Warning: Distressing Content
The skeletal baby elephant who was forced to bang his head in time with rave music at a Thailand zoo has died.
The elephant, nicknamed Dumbo, was forced to perform tricks for tourists at Thailand’s infamous Phuket Zoo, with heartbreaking footage of him ‘performing’ going viral just last month.
Tragically, it’s now been confirmed that baby Dumbo has died at the age of three, due to an infection which made him so weak his back legs snapped.
You can watch the heartbreaking footage of his treatment at the zoo below:
The baby elephant was forced to ‘rave’ to music, ‘play’ musical instruments, and perform tricks each day at the zoo, resulting in Moving Animals beginning an investigation and calling for his release into a nearby sanctuary.
The organisation set up a petition to send the baby elephant to a sanctuary, so he ‘can live in a place where he can feel happiness and peace,’ and no longer has to face the threat of abuse.
People around the world were outraged at the elephant’s suffering and the petition soon reached over 200,000 signatures in under three weeks. However, it was sadly already too late for Dumbo, who tragically became too weak and died recently.
The elephant had an infection in his digestive tract, leading him to become so weak that his legs snapped beneath him. Despite this, the zoo did not take the elephant to the hospital for three days.
The vet explained to The Phuket News:
He had an infection in his digestive tract that resulted in [Dumbo] suffering constant diarrhea, which caused other health complications, including the fact that his body was not absorbing nutrients as it should, which made him very weak.
Regarding how the elephant came to sustain two broken legs, a vet told the publication they were the result of a ‘horrible accident’ and described it as ‘the worst’.
The vet explained how the incident happened on April 13, when Dumbo’s front legs became stuck in some mud while he was holding himself up with his back legs on dry ground. As the elephant tried to lift himself out with his back right leg, the bone was too thin and brittle and so broke.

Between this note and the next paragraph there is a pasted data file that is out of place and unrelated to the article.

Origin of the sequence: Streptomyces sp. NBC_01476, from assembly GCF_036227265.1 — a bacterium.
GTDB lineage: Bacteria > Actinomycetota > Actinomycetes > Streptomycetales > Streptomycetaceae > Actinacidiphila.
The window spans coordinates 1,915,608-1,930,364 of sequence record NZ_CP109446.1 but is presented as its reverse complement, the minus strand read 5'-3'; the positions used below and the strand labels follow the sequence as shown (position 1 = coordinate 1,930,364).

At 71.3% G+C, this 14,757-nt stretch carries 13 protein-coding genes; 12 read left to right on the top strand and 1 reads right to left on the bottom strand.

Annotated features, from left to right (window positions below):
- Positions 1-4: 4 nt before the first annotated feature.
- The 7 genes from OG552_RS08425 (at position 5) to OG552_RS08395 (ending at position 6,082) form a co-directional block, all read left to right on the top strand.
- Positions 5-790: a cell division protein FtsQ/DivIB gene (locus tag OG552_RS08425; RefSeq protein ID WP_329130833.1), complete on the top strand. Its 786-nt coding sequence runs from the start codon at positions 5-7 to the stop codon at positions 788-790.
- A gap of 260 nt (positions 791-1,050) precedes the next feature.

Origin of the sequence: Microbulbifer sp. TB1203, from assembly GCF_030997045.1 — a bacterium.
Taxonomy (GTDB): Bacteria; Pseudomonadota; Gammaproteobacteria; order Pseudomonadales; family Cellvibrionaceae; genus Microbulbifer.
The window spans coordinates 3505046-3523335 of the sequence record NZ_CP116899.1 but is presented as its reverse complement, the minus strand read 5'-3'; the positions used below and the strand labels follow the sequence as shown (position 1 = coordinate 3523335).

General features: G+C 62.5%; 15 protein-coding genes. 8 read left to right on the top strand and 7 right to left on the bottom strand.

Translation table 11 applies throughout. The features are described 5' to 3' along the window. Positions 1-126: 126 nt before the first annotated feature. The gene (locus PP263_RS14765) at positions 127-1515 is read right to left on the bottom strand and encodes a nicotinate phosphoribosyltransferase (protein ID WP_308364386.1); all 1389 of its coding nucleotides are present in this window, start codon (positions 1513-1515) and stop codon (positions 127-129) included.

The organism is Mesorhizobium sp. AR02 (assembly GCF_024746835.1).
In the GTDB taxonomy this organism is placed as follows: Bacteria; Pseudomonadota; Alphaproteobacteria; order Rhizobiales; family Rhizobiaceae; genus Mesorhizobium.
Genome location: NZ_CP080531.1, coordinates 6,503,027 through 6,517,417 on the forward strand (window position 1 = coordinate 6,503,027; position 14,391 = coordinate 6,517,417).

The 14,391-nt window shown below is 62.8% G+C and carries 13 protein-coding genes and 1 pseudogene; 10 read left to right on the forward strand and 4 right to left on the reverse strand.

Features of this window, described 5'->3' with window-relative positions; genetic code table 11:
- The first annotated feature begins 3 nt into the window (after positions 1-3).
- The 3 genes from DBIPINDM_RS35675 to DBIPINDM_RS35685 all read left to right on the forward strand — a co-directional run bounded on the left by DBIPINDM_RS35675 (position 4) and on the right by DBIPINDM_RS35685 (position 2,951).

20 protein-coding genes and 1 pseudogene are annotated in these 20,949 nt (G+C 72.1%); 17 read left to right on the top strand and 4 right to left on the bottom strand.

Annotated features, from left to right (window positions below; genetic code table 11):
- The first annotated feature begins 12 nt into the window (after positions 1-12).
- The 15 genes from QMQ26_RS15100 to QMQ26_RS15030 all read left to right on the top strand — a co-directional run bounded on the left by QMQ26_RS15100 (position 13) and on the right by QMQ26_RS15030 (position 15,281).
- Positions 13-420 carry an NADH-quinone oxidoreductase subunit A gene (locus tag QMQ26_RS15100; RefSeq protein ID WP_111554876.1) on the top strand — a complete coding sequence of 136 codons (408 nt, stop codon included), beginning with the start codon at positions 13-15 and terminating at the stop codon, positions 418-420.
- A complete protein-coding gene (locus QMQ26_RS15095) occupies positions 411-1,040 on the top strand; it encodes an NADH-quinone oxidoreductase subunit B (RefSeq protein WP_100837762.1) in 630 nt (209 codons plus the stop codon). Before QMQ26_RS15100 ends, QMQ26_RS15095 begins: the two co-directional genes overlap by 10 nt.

Then, he tried to push himself out of the mud with his back left leg and that broke too. Workers at the zoo managed to get the elephant out of the mud but the vet claims they didn’t know his legs were broken at this point.
As such, the zoo vet provided care for him until April 17, when Dumbo was eventually taken to the Elephant hospital. Upon arriving, the animal couldn’t stand and was very weak and tragically passed away in the early hours of April 20.
Amy, the co-founder of Moving Animals, said:
This is a tragic and horrific end to Dumbo’s heartbreakingly-short life. His skeletal body clearly suggested that he was unwell and could be suffering from malnourishment and exhaustion.
And yet the zoo did nothing until receiving international criticism. Under their care, this baby elephant broke both of his back legs, and the zoo did not even realise for three days. I can’t bring myself to imagine Dumbo’s suffering during this time.
For Dumbo to die whilst under the so-called ‘care’ and ‘treatment’ of the zoo shows just how neglected these animals are in captivity.
We hope that Dumbo is now finding the peace that he was so cruelly denied in his life, and that his tragic story will urge Thai authoritities to finally put an end to these outdated animal performances.
Mr Pichai, the manager of the zoo, was reported to be ‘deeply saddened by Dumbo’s passing,’ telling The Phuket News that ‘nobody wants to lose something they love’ and claimed ‘we did the best we could do to protect him’.
Moving Animals are now urging tourists never to pay to see animals in captivity, as ‘no animal deserves to repeat Dumbo’s tragic story.’
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